Tuesday 19 May – doors open 5 pm, discussion at 6.15 pm
Hosted by Lisa Owen, from TV3’s The Nation, with

  •     EEO Commissioner, Human Rights Commission, Dr Jackie Blue
  •     Senior Lecturer, UofA Engineering School, Dr Michelle Dickinson aka @nanogirl
  •     First Union Secretary, Maxine Gay
  •     Labour Party MP, Jacinda Ardern

Bar open from 5 pm, small & large plates served throughout evening
Showtime 6.15 – 7 pm

Next Talk

“Abba to Gaga: pop music as queer revolution” - an Ika Salon with Dr Kirsten Zemke
(Facebook event here)
Tuesday 26 May 
Dr. Kirsten Zemke is a Senior Lecturer in Ethnomusicology in the Department of Anthropology at the University of Auckland. She famously completed her PhD on New Zealand hip hop in 2000, and has been teaching, and talking, about popular music, race, gender, genre and identity since then. She currently has regular radio spots on bFM and Radio National. 
Despite its sometime silliness, shallowness, sexism and commercialisation, pop music has been quite a radical site for promoting queer identities. Genres of glam rock, disco, and eighties new wave all projected gender fluid identities and sexualities- mostly unheard of in the rest of the mainstream at those times. We’ll re-visit David Bowie, Boy George, Queen, Grace Jones and Abba, their ground-breaking gender bending and ‘gay play’. Then to contemporary artists & pop music that continues to represent minority identities, engendering validation and understanding.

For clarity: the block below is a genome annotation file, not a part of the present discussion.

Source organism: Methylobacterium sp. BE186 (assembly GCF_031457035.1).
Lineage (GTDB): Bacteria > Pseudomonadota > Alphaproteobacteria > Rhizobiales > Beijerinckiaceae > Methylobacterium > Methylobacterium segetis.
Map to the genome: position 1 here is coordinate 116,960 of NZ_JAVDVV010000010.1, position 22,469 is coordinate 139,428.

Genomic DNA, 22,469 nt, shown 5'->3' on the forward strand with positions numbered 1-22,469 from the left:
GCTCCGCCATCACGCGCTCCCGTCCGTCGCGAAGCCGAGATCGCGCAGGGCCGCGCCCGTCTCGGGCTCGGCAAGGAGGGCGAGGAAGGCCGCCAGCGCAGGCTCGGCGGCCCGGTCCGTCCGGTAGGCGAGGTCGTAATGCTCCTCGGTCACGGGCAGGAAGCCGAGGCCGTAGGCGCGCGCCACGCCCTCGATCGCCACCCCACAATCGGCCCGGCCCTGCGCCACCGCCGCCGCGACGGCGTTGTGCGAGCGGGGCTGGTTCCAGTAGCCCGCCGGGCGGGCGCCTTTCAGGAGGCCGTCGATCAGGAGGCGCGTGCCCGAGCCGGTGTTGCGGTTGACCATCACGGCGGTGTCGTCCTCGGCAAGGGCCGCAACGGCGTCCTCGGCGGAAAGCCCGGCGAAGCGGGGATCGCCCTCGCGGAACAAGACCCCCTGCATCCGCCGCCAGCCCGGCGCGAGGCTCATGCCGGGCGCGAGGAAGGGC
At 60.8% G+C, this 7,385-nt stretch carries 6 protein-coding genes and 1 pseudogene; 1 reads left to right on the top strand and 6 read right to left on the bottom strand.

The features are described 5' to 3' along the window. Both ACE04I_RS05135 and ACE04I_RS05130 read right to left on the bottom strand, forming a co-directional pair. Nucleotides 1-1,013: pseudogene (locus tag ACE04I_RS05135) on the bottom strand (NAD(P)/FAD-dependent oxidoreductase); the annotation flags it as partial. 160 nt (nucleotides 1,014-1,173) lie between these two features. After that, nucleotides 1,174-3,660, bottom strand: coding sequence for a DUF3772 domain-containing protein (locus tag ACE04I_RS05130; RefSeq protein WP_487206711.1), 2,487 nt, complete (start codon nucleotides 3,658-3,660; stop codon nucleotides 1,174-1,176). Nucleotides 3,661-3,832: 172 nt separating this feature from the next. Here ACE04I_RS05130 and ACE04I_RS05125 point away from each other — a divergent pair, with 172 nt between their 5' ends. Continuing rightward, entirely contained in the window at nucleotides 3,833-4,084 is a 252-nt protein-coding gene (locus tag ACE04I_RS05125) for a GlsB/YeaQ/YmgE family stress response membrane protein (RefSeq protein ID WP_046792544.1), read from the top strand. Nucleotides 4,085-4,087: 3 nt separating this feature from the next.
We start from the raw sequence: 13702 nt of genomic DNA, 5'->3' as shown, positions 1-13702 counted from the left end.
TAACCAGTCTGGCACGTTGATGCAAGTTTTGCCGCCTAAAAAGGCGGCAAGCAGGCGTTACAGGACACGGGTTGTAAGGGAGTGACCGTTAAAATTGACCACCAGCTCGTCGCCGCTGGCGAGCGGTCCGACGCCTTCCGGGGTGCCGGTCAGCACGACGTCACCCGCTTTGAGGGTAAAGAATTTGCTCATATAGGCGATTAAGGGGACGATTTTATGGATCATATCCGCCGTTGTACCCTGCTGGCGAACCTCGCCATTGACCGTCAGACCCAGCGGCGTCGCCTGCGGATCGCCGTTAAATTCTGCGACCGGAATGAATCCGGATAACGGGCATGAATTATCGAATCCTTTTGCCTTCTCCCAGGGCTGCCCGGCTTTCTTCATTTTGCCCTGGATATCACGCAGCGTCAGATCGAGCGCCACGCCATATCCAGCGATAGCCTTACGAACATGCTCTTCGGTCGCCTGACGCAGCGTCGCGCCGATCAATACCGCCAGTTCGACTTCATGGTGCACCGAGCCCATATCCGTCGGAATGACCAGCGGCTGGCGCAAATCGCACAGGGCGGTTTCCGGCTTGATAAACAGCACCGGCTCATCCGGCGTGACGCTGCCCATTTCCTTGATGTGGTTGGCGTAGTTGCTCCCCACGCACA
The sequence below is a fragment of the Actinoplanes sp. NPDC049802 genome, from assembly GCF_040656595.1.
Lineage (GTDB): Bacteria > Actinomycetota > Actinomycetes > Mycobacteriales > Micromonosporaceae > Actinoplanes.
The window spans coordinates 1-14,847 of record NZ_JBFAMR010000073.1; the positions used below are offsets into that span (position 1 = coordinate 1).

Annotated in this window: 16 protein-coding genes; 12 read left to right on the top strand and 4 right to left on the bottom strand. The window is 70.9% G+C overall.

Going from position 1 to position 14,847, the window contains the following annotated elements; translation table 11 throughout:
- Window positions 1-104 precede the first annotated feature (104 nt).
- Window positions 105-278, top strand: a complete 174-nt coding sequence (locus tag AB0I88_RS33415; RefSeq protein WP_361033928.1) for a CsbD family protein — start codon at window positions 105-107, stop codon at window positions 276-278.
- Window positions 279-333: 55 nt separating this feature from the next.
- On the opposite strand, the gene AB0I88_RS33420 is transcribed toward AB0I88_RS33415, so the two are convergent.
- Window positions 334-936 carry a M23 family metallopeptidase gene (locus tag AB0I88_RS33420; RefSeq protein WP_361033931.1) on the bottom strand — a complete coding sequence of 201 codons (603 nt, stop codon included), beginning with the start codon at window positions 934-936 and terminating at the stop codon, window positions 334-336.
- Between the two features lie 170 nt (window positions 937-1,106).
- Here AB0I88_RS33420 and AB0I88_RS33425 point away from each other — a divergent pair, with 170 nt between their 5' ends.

$30 including dinner – with seafood, meat and vegetarian options.

Doors and bar open from 5, dinner served from 6 folowed By Kirsten’s presentation (approx 7.30). We’ll be open for drinks, dessert and conversation into the evening (dessert & drinks extra).

The Ika Salon is a chance to share food and conversation with others. We welcome single, double or larger bookings & will develop a seating plan with a great night in mind for you.

2) Ima Restaurant

Ima is another restaurant in Metro's 50 Under $50 list. Not only serving delicious Israeli and Middle Eastern food downtown, it hosts a monthly talk from The University of Auckland Faculty of Arts.